“Let’s go down to the beach,” said Lyra. “We haven’t been back in a while, and I’ve heard that the shells can help strengthen your wings.”

Elliot sighed and sat up, but he did not rise into the air. Lyra looked at the back of his head and slowly propped herself upright beside him. He wrapped his arms around his knees.

“There won’t be any shells out this early in the year,” he said. “You know that.”

“We can give it a try,” said Lyra.

He didn’t move. They sat in silence.

“Haven’t you liked our flights?” said Lyra when she could no longer stand the stillness.

“Of course I have,” he said. “But you know we can’t fly forever.”

“I don’t see why not,” she said.

“Come now, Lyra, those people are rare,” he said. “You don’t have a choice in whether you keep your wings.”

“You don’t know that,” she said.

“If we could choose, everyone would have wings.”

“You must want to keep them?”

“Of course I do. But the reality is that we can’t.”

“You can use them while you’ve got them, can’t you?” she said.

He sighed and went quiet once more. Lyra stared at her feet and for the first time in their friendship, she felt scared to look into his face.

“Alright,” he said finally, and he held out a hand to help her up. “To the beach it is.”

            She smiled and sprung to her feet. She took his hand and they held on to each other the whole way down to the water, taking their time to coast over the sleeping town.

Elliot had been right about the scarcity of the shells, but after an hour’s search, they managed to find a single story apiece. Both were minuscule, their voices faint, and their tales short and bitter. When the children left the beach near midnight, it took Elliot two tries to get airborne.




Elliot lost his wings when he was fifteen. In the first weeks that he was grounded, Lyra helped him climb onto the red roof, and they sat and talked about his work at the café. His little brother had begun to feel aches in his shoulder blades, Elliot told her, and his mother was ill yet again. Lyra told him of the girl in her year who had lost her wings just one year after they grew in. They placed bets on who might never grow any and who might keep them forever.

“My money’s on you,” Elliot said every time. “I can’t explain it, but my money’s on you.”

Shortly before midnight, Lyra helped him climb down to the street and back to his house. When they parted, she took to the air once more, flying to the ocean or the apple orchards or the wheat fields past the furthest end of the town. After a month of watching her lift off, Elliot no longer came out at night. She waited by his window when the street lamps came on, but he only smiled and shook his head at her and began to close his curtains. She left apples and shells on the sill, and they took longer and longer to disappear. She stopped after two of them went bad.




On the evening of Lyra’s seventeenth birthday, she flew down to the cottage by the coastline and knocked on the door. She heard a bird squawk and a heavy object being moved. The door opened to a man bent almost double, his hair white and sparse and his eyes a shocking blue. He leaned on the frame and looked at her, his white wings aged and streaked with dirt. She stared at him and began to cry.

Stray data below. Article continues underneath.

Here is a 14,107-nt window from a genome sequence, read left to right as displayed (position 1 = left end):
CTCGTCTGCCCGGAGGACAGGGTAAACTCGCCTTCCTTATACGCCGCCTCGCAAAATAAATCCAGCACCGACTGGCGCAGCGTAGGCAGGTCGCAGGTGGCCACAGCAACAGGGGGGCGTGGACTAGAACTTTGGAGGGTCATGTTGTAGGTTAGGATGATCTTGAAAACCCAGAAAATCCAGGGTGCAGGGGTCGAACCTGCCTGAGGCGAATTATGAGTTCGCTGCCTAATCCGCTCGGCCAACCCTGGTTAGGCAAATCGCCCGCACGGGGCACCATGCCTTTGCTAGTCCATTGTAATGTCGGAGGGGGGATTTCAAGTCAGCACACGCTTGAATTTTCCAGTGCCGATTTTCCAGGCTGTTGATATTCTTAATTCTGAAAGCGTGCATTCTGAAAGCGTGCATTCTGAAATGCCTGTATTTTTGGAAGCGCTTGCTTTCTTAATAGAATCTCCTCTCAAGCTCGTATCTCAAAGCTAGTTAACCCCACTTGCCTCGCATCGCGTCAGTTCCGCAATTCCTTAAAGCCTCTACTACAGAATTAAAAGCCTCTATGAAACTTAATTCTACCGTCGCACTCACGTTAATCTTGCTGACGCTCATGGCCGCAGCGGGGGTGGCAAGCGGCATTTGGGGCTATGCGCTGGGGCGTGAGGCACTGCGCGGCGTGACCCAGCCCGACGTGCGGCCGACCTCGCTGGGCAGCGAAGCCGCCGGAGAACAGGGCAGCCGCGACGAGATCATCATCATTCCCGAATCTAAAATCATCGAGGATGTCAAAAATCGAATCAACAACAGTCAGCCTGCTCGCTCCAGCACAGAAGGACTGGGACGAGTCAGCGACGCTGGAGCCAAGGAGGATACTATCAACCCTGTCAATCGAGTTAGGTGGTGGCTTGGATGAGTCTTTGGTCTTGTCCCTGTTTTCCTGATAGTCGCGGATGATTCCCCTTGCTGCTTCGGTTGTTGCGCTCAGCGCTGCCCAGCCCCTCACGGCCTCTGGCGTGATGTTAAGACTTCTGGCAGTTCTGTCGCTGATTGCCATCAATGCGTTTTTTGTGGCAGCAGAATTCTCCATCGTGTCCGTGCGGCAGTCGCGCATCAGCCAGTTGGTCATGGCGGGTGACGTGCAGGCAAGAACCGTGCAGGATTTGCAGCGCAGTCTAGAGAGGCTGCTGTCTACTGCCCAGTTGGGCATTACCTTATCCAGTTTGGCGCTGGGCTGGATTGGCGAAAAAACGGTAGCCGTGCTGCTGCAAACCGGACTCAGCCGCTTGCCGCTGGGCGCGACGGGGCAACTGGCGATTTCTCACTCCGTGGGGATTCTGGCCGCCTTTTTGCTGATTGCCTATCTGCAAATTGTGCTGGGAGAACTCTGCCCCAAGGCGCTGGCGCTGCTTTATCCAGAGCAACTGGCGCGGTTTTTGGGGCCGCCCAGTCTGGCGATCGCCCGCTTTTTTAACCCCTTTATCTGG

“I’m sorry I never came until now,” she said. “You must’ve seen me on the beach.”

“I’ve watched over many children in my lifetime,” he said. “You needn’t apologize.”

 “Will you fly with me?” she said.

 The shell season had passed and the beach was empty. They stretched their wings wide and took slow beats, coasting on the winter breeze. Lyra shivered in her thin white top and tried to not look down.

They landed on a mass of boulders that she and Elliot had often perched on to listen to shells. The man took two pears out of his pocket, took a bite from one, and offered her the other. She took it but did not eat. He looked healthier outdoors than he had in the light of the cottage, she thought. He did not seem any younger, but perhaps less frail.

“Don’t you ever get lonely on your own?” she said.

“You well know that the beach holds no shortage of company,” he said. “Have you ever heard a beat of silence on these sands?”

Lyra shook her head but did not answer. She closed her eyes and stretched out her legs on the rock. Goosebumps rose on her skin each time the sea spray splashed her bare limbs. If she listened hard, she could hear the scuttle of crabs on the rocks and sand and the stars’ silvery laughter above the crash of the waves.

“I can’t lose this, but it isn’t enough,” she said at last. She spread her arms and wings wide as she spoke.

“I know your kind,” he said. “I’ve met them all – wheat farmers, math teachers, healers. They fly to their work each morning, and they stare at the stars at night.”

“Where do you see them?” said Lyra. “I’ve never met anyone but you.”

“I see them everywhere,” he said, and he made a wide gesture towards the ocean. Lyra stared at the arc that his wing had traced along the sky. Had Elliot been there, he would have laughed and rolled his eyes and reminded her that midnight was approaching. She ate her pear and put the core in her pocket when she finished.

The return flight seemed to pass quicker, and Lyra did not stop at the cottage but flew straight home to her bed. She returned the following night to tuck a black feather in the poet’s wind chime. On her way back, she placed a pear and a very old conch shell on Elliot’s windowsill. She did not return to see if he had taken them.